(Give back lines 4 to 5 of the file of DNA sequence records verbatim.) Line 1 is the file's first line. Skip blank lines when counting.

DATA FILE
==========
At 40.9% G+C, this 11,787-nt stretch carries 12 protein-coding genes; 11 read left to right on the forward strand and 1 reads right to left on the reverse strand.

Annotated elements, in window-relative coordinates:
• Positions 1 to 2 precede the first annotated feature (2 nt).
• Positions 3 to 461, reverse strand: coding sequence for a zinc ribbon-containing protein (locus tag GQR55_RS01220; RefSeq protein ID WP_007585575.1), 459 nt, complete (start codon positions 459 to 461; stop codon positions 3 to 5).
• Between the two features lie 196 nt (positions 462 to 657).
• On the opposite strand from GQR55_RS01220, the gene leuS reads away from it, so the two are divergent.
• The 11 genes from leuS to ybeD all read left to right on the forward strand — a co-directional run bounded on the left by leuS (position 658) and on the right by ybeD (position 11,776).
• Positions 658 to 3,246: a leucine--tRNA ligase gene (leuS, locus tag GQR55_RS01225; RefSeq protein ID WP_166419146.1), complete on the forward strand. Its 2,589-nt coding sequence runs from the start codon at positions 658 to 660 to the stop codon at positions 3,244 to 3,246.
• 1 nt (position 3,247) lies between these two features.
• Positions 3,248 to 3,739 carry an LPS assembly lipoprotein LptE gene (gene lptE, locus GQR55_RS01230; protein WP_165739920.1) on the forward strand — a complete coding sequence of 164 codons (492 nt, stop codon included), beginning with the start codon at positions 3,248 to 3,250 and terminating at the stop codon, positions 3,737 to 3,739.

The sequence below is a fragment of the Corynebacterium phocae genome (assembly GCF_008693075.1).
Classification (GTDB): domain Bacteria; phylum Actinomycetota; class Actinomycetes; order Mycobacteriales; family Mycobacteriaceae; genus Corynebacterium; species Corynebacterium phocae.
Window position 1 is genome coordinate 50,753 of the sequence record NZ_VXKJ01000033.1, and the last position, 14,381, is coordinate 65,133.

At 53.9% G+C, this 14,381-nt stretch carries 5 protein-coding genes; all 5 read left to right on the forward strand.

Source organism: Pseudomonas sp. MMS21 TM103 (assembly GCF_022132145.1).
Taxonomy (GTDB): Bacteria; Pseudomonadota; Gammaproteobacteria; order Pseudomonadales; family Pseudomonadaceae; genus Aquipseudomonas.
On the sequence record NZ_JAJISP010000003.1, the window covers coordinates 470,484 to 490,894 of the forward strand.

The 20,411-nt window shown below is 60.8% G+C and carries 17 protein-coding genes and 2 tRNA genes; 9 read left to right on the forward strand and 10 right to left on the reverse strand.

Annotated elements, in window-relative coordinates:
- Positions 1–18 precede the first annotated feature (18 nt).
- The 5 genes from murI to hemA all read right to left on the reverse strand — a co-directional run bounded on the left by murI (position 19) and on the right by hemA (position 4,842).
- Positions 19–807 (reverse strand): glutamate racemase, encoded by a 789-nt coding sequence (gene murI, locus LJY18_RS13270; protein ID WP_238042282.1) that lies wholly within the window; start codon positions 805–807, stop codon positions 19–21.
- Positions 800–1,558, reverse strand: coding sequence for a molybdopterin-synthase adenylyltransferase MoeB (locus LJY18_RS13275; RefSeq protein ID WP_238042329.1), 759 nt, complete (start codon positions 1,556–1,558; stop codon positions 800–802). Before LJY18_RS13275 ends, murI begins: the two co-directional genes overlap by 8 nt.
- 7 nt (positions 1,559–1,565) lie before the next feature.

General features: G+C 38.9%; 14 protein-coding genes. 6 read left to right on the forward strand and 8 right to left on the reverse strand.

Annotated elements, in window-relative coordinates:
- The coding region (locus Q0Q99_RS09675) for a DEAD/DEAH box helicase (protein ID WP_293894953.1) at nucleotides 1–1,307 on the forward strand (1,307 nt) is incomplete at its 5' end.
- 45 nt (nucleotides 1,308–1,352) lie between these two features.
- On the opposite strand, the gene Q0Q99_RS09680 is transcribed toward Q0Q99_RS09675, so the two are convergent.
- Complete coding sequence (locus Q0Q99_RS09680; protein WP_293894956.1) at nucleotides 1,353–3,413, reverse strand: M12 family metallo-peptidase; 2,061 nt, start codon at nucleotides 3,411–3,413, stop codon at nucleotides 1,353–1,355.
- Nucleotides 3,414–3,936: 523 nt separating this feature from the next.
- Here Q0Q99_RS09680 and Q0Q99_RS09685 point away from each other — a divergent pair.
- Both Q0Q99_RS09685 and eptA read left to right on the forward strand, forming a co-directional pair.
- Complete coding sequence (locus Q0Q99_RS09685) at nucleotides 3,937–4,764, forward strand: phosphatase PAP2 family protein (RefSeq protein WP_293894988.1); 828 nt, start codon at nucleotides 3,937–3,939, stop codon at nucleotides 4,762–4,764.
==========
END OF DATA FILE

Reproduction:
• Positions 3 to 461, reverse strand: coding sequence for a zinc ribbon-containing protein (locus tag GQR55_RS01220; RefSeq protein ID WP_007585575.1), 459 nt, complete (start codon positions 459 to 461; stop codon positions 3 to 5).
• Between the two features lie 196 nt (positions 462 to 657).